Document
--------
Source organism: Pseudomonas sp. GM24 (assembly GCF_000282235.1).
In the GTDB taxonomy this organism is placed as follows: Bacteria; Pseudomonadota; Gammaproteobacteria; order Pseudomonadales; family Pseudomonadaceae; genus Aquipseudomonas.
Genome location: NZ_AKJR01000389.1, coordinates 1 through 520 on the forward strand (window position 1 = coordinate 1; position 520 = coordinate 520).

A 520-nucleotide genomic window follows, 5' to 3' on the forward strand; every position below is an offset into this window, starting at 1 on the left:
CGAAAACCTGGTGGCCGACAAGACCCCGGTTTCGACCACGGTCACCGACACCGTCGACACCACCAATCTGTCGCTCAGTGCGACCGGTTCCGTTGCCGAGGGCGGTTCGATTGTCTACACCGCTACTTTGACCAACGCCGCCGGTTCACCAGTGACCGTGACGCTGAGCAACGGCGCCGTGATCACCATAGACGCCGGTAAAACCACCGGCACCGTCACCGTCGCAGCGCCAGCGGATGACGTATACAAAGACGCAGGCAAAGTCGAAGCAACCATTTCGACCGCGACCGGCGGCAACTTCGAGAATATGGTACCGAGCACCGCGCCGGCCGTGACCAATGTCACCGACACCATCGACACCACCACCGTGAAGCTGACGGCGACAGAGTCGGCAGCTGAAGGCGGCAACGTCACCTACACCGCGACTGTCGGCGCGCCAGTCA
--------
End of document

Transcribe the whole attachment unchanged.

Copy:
Source organism: Pseudomonas sp. GM24 (assembly GCF_000282235.1).
In the GTDB taxonomy this organism is placed as follows: Bacteria; Pseudomonadota; Gammaproteobacteria; order Pseudomonadales; family Pseudomonadaceae; genus Aquipseudomonas.
Genome location: NZ_AKJR01000389.1, coordinates 1 through 520 on the forward strand (window position 1 = coordinate 1; position 520 = coordinate 520).

A 520-nucleotide genomic window follows, 5' to 3' on the forward strand; every position below is an offset into this window, starting at 1 on the left:
CGAAAACCTGGTGGCCGACAAGACCCCGGTTTCGACCACGGTCACCGACACCGTCGACACCACCAATCTGTCGCTCAGTGCGACCGGTTCCGTTGCCGAGGGCGGTTCGATTGTCTACACCGCTACTTTGACCAACGCCGCCGGTTCACCAGTGACCGTGACGCTGAGCAACGGCGCCGTGATCACCATAGACGCCGGTAAAACCACCGGCACCGTCACCGTCGCAGCGCCAGCGGATGACGTATACAAAGACGCAGGCAAAGTCGAAGCAACCATTTCGACCGCGACCGGCGGCAACTTCGAGAATATGGTACCGAGCACCGCGCCGGCCGTGACCAATGTCACCGACACCATCGACACCACCACCGTGAAGCTGACGGCGACAGAGTCGGCAGCTGAAGGCGGCAACGTCACCTACACCGCGACTGTCGGCGCGCCAGTCA